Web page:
NLRB General Counsel Jennifer Abruzzo sent a memo to all Regional Directors, Officers-in-Charge, and Resident Officers, setting forth her view that the proffer, maintenance, and enforcement non-compete provisions in employment contracts and severance agreements violate the National Labor Relations Act except in limited circumstances.
The memo explains that overbroad non-compete agreements are unlawful because they chill employees from exercising their rights under Section 7 of the National Labor Relations Act, which protects employees’ rights to take collective action to improve their working conditions. Specifically, these agreements interfere with employees’ ability to: 1. concertedly threaten to resign to secure better working conditions; 2. carry out concerted threats to resign or otherwise concertedly resign to secure improved working conditions; 3. concertedly seek or accept employment with a local competitor to obtain better working conditions; 4. solicit their co-workers to go work for a local competitor as part of a broader course of protected concerted activity; 5. seek employment, at least in part, to specifically engage in protected activity, including union organizing, with other workers at an employer’s workplace.
“Non-compete provisions reasonably tend to chill employees in the exercise of Section 7 rights when the provisions could reasonably be construed by employees to deny them the ability to quit or change jobs by cutting off their access to other employment opportunities that they are qualified for based on their experience, aptitudes, and preferences as to type and location of work,” said General Counsel Abruzzo. “This denial of access to employment opportunities interferes with workers engaging in Section 7 activity in a number of ways—for example, workers know that they will have greater difficulty replacing their lost income if they are discharged for exercising their statutory rights to organize and act together to improve working conditions; their bargaining power is undermined in the context of lockouts, strikes and other labor disputes; and their social ties and solidarity leading to improvements in working conditions at workplaces are lost as they scatter to the four winds.”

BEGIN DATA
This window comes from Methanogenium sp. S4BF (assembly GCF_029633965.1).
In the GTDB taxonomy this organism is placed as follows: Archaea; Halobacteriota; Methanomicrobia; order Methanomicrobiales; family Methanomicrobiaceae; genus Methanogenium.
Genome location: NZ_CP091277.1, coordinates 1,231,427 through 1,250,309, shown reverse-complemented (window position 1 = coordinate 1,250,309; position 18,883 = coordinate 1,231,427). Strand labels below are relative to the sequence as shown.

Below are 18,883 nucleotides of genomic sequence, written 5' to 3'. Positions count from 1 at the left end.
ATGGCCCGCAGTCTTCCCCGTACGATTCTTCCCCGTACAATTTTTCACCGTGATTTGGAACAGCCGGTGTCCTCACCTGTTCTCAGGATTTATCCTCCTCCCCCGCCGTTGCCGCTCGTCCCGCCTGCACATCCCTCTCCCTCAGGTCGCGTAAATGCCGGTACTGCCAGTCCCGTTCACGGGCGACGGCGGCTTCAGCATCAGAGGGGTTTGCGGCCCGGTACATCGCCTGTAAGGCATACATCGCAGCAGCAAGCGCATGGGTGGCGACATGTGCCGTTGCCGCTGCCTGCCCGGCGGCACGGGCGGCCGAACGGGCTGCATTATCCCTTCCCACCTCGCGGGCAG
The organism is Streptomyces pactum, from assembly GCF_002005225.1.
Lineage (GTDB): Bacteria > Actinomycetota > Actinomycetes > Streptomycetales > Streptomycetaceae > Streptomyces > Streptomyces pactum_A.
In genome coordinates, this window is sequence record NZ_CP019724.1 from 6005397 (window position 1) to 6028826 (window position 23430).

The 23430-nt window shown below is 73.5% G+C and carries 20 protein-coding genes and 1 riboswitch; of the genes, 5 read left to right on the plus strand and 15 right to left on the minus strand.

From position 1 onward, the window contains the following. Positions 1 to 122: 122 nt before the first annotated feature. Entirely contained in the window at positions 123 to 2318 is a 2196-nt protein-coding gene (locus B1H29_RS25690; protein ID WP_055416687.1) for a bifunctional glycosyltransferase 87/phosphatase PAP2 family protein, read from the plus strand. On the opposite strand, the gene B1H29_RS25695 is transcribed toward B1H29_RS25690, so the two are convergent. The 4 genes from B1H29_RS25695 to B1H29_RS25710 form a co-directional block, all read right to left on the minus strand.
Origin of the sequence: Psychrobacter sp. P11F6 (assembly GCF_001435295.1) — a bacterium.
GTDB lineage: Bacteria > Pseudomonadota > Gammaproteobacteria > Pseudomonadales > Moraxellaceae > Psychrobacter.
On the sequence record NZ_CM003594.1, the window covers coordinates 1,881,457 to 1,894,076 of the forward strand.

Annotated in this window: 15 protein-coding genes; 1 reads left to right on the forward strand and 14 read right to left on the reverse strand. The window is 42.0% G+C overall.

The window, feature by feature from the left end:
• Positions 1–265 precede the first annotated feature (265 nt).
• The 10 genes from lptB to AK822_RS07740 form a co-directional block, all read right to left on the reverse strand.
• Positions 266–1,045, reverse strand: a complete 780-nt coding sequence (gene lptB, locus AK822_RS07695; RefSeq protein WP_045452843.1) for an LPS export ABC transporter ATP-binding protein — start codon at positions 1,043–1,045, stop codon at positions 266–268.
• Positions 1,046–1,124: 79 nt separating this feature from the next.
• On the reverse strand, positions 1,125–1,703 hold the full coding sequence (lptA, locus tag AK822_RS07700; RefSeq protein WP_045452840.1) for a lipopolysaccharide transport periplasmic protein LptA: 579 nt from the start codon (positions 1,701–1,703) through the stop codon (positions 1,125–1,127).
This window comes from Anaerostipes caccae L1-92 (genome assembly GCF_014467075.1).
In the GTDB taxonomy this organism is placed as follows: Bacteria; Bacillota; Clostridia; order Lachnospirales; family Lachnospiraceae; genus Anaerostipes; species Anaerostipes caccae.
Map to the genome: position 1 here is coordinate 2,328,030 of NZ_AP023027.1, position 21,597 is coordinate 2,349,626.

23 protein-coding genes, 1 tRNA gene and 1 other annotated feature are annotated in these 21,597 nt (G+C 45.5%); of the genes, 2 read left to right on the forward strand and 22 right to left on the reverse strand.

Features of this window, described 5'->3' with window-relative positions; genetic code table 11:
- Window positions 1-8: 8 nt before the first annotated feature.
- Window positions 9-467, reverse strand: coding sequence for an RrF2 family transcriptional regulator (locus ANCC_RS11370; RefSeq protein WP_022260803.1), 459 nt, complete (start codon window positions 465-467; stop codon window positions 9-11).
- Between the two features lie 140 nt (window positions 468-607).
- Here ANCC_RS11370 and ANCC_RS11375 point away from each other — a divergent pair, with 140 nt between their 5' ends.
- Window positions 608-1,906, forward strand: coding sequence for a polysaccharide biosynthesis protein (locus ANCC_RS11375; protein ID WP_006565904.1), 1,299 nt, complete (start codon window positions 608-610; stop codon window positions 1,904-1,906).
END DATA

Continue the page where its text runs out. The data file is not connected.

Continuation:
General Counsel Abruzzo explains that in some cases, noncompete agreements could be lawful if the provisions clearly restrict only individuals’ managerial or ownership interests in a competing business, or true independent-contractor relationships. Moreover, there may be circumstances in which a narrowly tailored non-compete agreement’s infringement on employee rights may be justified by special circumstances.
The memo also notes that the General Counsel is committed to an interagency approach to restrictions on the exercise of employee rights, including limits to workers’ job mobility, including information sharing and referrals to other agencies. Last year, the NLRB entered into memoranda of understanding with the Federal Trade Commission and the Department of Justice’s Antitrust Division, both of which have addressed the anticompetitive effects of non-compete agreements.
Established in 1935, the National Labor Relations Board is an independent federal agency that protects employees from unfair labor practices and protects the right of private sector employees to join together, with or without a union, to improve wages, benefits and working conditions. The NLRB conducts hundreds of workplace elections and investigates thousands of unfair labor practice charges each year.